Prague, 04.03. – 07.03.2017

Prague – in the run-up to my trip, I just knew „the golden city“ because of the Charles Bridge, the Prague ham and the German Embassy, ​​from which Hans-Dietrich Genscher approved the departure to Western Germany to GDR refugees in 1989.

Since I was always enthusiastic about my previous trips to Eastern Europe, Warsaw and Odessa, it was a good idea to travel to the capital of our neighboring country for a short city trip.

Prague has neither the sea nor as many sights as Valencia or Lisbon.
Nevertheless, or just because of this, other things came to my mind in Prague, which remind me of the fascinating facades of the houses, the well-kept pedestrian zone and the glittering Vltava in the sun.

You want to know what else is recommended to visit in Prague and what is the
„dancing house“ ? Check out the answers…


  • Enjoy a freshly baked tree cake in the sun – so tasty!
  • Stand in the garden of the German embassy and see up close where history was made – goose bumps guaranteed!
  • Stroll peacefully over the Charles Bridge and pay attention to the jugglers there – unforgettable!
  • Relax in the old town and watch the bustle of the town hall with its famous astronomical clock – fantastic!
  • Finish the day in one of the numerous bars on Dlouha street – cheap, tasty and great!

The trip to Prague began from the satellite terminal at Munich Airport  with a 45-minutes
flight in the Business Class of Air Dolomiti; the return flight was operated by Lufthansa.
Click here for a separate review of the flight in Business Class.
Find out more about my stay at the Lufthansa Business Lounge here.

During my stay I slept in the 4 star hotel Clarion Prague Old Town, which is in walking distance to the old town and the pedestrian zone.
Click here for a separate review about my stay in this hotel.

The huge Palladium shopping mall is just a five-minute walk from the hotel.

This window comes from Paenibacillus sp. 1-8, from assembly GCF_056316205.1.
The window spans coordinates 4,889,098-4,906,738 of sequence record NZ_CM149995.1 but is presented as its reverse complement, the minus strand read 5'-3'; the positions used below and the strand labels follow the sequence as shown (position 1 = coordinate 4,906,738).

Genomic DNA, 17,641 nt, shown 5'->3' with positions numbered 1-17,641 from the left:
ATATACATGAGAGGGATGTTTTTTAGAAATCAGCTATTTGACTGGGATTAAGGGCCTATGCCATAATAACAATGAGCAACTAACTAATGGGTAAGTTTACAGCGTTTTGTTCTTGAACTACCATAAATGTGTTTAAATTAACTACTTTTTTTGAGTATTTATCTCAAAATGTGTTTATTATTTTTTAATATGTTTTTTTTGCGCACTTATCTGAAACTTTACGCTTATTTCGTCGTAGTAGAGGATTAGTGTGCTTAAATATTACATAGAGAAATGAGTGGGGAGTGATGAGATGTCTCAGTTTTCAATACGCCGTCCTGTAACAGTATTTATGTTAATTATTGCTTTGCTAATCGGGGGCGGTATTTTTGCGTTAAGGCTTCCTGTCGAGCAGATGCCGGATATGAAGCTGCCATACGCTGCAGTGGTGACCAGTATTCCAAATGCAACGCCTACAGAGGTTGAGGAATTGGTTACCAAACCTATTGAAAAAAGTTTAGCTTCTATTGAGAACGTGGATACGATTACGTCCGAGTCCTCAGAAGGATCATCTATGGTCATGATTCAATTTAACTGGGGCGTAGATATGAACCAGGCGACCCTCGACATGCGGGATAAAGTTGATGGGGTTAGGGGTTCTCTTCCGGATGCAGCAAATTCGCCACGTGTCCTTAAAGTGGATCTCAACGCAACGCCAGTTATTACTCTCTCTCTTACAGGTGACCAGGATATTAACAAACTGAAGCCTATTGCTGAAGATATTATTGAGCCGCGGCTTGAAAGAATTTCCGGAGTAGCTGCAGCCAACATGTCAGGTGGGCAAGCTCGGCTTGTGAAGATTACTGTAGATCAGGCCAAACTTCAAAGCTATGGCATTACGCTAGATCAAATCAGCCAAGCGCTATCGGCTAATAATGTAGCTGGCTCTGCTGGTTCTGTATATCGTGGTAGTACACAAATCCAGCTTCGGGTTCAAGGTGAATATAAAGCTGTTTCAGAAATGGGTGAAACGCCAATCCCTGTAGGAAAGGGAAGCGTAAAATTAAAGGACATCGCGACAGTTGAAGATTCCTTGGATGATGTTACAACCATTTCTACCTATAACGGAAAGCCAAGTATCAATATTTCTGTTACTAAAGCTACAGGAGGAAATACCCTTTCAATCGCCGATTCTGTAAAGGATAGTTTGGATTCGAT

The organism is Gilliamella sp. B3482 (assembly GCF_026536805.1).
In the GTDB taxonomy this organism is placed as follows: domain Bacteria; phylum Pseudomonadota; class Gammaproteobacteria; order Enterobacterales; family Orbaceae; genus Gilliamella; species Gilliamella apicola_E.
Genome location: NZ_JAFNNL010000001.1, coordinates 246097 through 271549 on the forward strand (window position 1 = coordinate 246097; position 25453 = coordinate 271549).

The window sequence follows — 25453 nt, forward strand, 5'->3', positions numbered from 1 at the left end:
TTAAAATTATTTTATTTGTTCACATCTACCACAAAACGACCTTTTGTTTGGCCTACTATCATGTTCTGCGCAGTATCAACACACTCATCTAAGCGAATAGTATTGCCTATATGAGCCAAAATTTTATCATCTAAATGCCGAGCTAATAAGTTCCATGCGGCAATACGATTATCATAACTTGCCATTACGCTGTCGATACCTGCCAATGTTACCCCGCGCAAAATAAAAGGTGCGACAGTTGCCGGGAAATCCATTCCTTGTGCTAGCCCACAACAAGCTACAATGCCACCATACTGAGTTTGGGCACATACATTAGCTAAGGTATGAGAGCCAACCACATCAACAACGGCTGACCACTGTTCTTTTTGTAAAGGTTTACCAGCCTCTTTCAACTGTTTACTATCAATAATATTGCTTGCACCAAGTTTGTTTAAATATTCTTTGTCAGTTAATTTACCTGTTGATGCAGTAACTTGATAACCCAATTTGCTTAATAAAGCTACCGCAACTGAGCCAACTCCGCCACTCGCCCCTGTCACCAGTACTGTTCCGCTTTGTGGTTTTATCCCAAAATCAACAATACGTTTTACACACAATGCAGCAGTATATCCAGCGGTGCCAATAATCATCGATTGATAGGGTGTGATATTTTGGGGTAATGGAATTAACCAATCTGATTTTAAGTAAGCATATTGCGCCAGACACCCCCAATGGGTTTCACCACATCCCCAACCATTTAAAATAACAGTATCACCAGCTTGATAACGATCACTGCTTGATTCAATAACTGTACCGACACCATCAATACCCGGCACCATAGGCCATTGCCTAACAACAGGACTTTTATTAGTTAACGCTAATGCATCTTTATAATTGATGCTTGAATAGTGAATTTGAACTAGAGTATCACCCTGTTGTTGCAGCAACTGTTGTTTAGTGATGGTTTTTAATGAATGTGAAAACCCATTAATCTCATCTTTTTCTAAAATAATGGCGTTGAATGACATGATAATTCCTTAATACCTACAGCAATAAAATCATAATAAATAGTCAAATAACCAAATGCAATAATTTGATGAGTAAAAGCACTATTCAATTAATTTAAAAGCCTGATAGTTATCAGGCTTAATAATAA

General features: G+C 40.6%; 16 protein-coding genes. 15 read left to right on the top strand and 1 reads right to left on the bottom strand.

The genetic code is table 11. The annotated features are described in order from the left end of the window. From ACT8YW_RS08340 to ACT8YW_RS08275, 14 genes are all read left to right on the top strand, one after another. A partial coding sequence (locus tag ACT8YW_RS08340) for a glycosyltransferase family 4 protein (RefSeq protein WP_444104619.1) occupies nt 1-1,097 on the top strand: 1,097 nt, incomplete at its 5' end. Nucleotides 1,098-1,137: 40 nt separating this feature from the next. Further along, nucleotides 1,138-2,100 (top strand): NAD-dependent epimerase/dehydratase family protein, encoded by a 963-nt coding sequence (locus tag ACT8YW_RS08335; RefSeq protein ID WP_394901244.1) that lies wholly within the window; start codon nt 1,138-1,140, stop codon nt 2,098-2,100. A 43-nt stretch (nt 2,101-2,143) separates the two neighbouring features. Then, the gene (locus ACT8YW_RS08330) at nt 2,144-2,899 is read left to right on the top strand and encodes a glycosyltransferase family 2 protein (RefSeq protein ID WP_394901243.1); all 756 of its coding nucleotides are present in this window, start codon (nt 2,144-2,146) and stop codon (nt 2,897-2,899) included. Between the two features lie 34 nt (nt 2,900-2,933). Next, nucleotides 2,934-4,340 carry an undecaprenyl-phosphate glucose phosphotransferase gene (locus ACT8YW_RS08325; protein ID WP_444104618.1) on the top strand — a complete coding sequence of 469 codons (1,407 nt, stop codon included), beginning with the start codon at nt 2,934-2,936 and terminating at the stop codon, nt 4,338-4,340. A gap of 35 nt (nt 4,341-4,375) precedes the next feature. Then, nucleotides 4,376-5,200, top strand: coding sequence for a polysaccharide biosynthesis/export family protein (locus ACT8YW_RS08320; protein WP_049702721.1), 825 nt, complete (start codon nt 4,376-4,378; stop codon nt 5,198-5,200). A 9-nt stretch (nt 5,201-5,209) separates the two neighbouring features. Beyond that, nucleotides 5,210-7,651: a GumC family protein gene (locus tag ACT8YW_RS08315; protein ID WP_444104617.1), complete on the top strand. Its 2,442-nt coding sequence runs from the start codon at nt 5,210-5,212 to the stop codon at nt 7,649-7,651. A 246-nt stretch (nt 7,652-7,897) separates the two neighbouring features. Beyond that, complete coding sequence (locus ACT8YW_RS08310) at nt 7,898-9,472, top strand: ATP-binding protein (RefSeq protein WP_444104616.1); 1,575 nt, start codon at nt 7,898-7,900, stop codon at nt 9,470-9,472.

All famous brands are represented on the 6 floors and the entire top floor is a large and beautiful food corner.

Right behind the shopping mall is the beginning of the clean pedestrian zone.
Here you will find everything the shopping heart desires – from international brands to souvenir shops.

 Following the imposing „pulver tower“ and turning left in the pedestrian zone…

… you will find…

… the most famous square in Prague at the end of the road – the Wenceslas Square.
Unfortunately the National Museum was hidden by a scaffolding; but its great impression, size and gilded domes were obvious.

The most famous Landmark is located 15 minutes away from the Wenceslas Square:
The Charles Bridge and the Castle of Prague.

Alongside the bridge, there are many memorials and statues – the most famous is the
Statue of Nepumuk from 1683.

 If you cross the Charles Bridge to the west, you will find a further sight next to the Prague Castle and many small winding streets …

the German Embassy.
Here, on September 30, 1989, the minister of foreign affairs Hans-Dietrich Genscher had authorized 4000 GDR refugees to travel to Western Germany with the probably most famous half-sentence of history. The end of his sentence „We came to you to tell you that your departure today …“ has disappeared in the cheering storm – it was „… became possible.“.

Back in the eastern part of Prague…

… you´ll find, next to streets with beautiful facades and a quarter of luxury boutiques, a very unique house…

the Dancing House.
Several international companies have their headquarters in this 9-storey building directly next to the Vltava. The glass construction of the house, completed in 1996, is intended to symbolize a dancing woman next to a gentleman (right side).

 When you follow modern art objects and the smell of freshly grilled Prague ham, you will find the pulsating Center of Prague – the Old Town.
The heart of this area is the great town hall with its world-famous astronomical clock from 1410.

Right from here, from the historic old town, I say goodbye to four exciting days in Prague.

Vltava, Charles Bridge, Embassy – the Czech capital presents itself as a fairy tale town.
Prague was largely spared the Second World War and you can explore everything by foot through small streets and along numerous art nouveau buildings – perfect for a city trip!

If you want to go out in the evening, you´ll find several restaurants, bars and clubs in
Wenceslas Square, as well as in the Dlouha Street.
In my opinion, the most extraordinary is the Vytopna bar, which has many branches spread all over the city. Your order will arrive in small model trains on a widely branched rail system and its driven directly onto the table – absolutely ingenious! 😉

As you can see, Eastern Europe is always worth a trip! 🙂